Though many salespeople despise prospecting, it’s an important part of sales.
Unfortunately, the majority of reps use ineffective and outdated sales prospecting techniques, instead of the effective practices that could actually lead to a higher volume of well-qualified leads (and make them more partial to prospecting).
Just like every other aspect of the sales process, you need to put in the effort and focus required. This is the only way to prospect efficiently so that you don’t waste your time on unqualified leads that aren't suited for your product or service.
Use these modern sales prospecting techniques to help you better find leads who you can serve, engage, and eventually, convert to customers.
Sales Prospecting Methods
Sales prospecting methods are any way a salesperson conducts outreach to source new leads or engage with existing leads. Effective prospecting methods can vary by sales organization and industry and can include email outreach, social selling, event networking, and warm outreach over the phone.
Traditionally, there were two very different types of prospecting: outbound and inbound. Outbound was an approach that required the salesperson to conduct "cold" outreach in which they called and emailed prospects who had not opted in to speaking with them.
Inbound sales took the opposite approach, encouraging salespeople to build relationships with their prospects and call or email only those prospects who had expressed interest in their product or service.
Today, most sales experts agree the best approach to sales prospecting is a combination of both inbound and outbound selling.
Sales Prospecting Techniques
- Make warm calls.
- Become a thought-leader.
- Be a trusted resource.
- Reference a script.
- Don’t sell.
- Follow up.
- Use video.
- Block of time for prospecting.
- Spend time on social media.
- Host a webinar.
- Ask for referrals.
- Network at events.
- Answer questions on Q&A forums.
- Get involved in Twitter chats.
1. Make warm calls.
Your initial contact with new prospects doesn't have to be — and in fact, shouldn't be — completely cold. It can be incredibly useful to warm up your prospects before making the initial contact.
You can increase your chances of a warmer reception by familiarizing the prospect with your name or your company affiliation before you make your first call or send your first email.
A few ideas as to how to achieve this: get introduced by a shared connection, comment on a piece of content the buyer shared on social media, or "like" a status update or job change announcement on LinkedIn.
2. Become a thought-leader.
By establishing yourself as a thought leader or subject matter expert in your industry, you can establish your credibility and trust before reaching out to new prospects.
Ways to establish yourself as a thought leader include starting a blog, writing guest articles for industry publications, and speaking at trade shows and conferences.
This also helps you familiarize your leads with your name before the initial contact, which was discussed in the first technique.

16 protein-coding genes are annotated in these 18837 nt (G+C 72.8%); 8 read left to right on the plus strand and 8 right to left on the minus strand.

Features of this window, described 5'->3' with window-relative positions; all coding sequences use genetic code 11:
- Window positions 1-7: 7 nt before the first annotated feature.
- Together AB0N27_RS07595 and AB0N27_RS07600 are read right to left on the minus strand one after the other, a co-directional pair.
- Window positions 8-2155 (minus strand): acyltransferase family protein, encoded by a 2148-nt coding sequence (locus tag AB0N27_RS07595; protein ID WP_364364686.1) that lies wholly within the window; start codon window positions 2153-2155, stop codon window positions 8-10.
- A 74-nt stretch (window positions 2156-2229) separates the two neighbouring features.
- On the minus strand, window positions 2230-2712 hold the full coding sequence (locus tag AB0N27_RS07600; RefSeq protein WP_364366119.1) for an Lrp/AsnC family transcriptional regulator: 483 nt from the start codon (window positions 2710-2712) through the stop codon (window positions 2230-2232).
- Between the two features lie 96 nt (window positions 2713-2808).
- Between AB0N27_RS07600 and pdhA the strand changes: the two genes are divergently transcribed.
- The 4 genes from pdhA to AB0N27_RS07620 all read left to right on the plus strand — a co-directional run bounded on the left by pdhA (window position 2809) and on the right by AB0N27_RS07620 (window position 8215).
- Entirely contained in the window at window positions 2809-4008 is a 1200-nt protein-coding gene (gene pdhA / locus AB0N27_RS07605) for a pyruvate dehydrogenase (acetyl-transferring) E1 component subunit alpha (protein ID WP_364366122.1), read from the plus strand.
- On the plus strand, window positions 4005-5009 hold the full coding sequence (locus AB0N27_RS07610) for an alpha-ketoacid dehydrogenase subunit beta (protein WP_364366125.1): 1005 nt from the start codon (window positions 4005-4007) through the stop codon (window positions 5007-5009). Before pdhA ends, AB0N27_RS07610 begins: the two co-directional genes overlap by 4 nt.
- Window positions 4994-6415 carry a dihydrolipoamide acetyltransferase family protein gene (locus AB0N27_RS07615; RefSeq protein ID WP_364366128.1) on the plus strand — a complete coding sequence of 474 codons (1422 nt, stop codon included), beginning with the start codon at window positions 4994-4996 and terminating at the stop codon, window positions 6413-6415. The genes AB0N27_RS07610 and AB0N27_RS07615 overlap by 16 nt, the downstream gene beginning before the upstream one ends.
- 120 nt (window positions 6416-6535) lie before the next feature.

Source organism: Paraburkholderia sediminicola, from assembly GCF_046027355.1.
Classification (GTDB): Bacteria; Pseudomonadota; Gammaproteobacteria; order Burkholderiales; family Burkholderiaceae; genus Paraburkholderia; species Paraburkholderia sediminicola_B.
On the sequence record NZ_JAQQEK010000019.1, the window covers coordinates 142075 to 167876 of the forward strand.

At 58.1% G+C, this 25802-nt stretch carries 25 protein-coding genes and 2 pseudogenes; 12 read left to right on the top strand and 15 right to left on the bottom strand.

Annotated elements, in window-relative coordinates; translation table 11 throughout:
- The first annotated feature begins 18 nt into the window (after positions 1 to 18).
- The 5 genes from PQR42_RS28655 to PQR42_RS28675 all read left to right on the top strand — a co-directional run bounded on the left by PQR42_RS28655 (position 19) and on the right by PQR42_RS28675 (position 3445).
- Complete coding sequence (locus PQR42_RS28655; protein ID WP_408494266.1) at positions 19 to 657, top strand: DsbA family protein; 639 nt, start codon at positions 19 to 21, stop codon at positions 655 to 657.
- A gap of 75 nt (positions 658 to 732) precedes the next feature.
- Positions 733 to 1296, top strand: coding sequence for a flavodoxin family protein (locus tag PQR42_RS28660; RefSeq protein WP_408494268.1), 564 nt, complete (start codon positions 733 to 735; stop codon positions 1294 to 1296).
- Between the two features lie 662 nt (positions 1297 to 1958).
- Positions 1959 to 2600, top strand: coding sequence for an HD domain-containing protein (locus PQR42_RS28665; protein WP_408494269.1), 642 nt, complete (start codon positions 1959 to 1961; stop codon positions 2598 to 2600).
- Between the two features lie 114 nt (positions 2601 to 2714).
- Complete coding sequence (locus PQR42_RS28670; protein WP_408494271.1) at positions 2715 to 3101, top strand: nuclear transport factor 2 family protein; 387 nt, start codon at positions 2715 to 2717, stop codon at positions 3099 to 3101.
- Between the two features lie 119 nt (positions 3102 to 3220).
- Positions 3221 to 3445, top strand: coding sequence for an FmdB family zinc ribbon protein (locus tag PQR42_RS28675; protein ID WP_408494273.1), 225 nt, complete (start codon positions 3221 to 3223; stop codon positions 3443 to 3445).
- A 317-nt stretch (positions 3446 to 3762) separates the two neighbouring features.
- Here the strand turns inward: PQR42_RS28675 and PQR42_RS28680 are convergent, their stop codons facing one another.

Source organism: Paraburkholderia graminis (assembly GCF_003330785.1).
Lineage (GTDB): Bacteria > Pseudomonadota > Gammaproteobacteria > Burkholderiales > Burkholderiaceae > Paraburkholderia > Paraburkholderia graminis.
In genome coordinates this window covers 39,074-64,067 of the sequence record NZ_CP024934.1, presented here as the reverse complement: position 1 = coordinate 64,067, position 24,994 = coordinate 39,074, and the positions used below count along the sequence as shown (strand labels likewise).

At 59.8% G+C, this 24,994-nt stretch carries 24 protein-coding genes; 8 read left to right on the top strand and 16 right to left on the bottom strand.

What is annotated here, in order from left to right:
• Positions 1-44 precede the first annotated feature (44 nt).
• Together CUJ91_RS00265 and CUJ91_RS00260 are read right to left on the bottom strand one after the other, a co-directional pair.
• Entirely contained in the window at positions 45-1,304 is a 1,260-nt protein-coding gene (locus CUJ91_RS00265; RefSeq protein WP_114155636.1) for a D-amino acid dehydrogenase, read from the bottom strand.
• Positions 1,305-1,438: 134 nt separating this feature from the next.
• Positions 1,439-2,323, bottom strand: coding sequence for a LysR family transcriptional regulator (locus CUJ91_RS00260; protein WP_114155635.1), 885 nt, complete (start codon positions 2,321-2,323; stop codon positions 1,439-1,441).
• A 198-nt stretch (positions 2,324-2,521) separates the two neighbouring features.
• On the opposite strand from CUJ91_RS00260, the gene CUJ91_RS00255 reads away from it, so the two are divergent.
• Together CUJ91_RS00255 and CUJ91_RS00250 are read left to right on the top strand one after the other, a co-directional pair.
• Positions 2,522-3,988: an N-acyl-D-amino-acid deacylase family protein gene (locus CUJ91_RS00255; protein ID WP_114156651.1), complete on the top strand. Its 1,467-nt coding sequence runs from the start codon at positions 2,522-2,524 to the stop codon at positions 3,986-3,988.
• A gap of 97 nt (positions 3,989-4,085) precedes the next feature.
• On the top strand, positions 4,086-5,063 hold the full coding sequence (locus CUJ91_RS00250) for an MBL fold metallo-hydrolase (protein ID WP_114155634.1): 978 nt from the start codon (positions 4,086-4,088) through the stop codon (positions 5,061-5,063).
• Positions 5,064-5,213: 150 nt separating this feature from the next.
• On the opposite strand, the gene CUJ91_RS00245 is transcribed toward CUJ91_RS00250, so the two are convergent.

3. Be a trusted resource.
By changing your position from salesperson of products and services to a provider of solutions, you can increase your chance of getting referrals from happy customers.
Draw on these referrals when it comes time for you to introduce yourself to a new prospect. When you become a resource for your clients, before and after the sale, they’ll remember your help and will be willing to help you in return.
4. Reference a script.
For new salespeople, referencing a basic script while prospecting can help them reduce uncomfortable pauses, use the right language, and respond to common objections.
Experienced, seasoned sales representatives often recommend not using a script in order to sound more natural during conversations.
However, some do still use a script — it’s just so ingrained in their minds that it comes out sounding natural and unrehearsed. But whether you use a script or not, make sure to actively listen to your prospects and customize your conversation based on their needs.
5. Don’t sell.
Prospecting is the first step in selling, but in and of itself, it is not selling. It’s about sourcing leads who can then be qualified and entered into the sales funnel. Only once these steps have taken place can the selling begin.
If you want to be successful in today's sales environment, you need to focus on building relationships while prospecting. Start selling too quickly and you’ll put undue pressure on the prospect.
Building a foundation of trust can help you and the prospect become more comfortable with each other, so once selling techniques come into the picture, they’ll be more effective.
6. Follow up.
Keep the prospect in the loop and follow up at each step of the deal. Whether you're confirming a time for your next meeting or sending over additional resources, an email or call helps you build a relationship with your point of contact.
And it gives you the opportunity to further establish yourself as a trusted resource for the prospect, rather than simply following up with "just checking in".
7. Use video.
Make your outreach even more enticing to prospects by including a video. Use it to introduce yourself, provide additional content, or to recap your connect, discovery, or qualification call.
Capture the prospects' attention by adding "video" in the subject line, and include a thumbnail image that links to the video.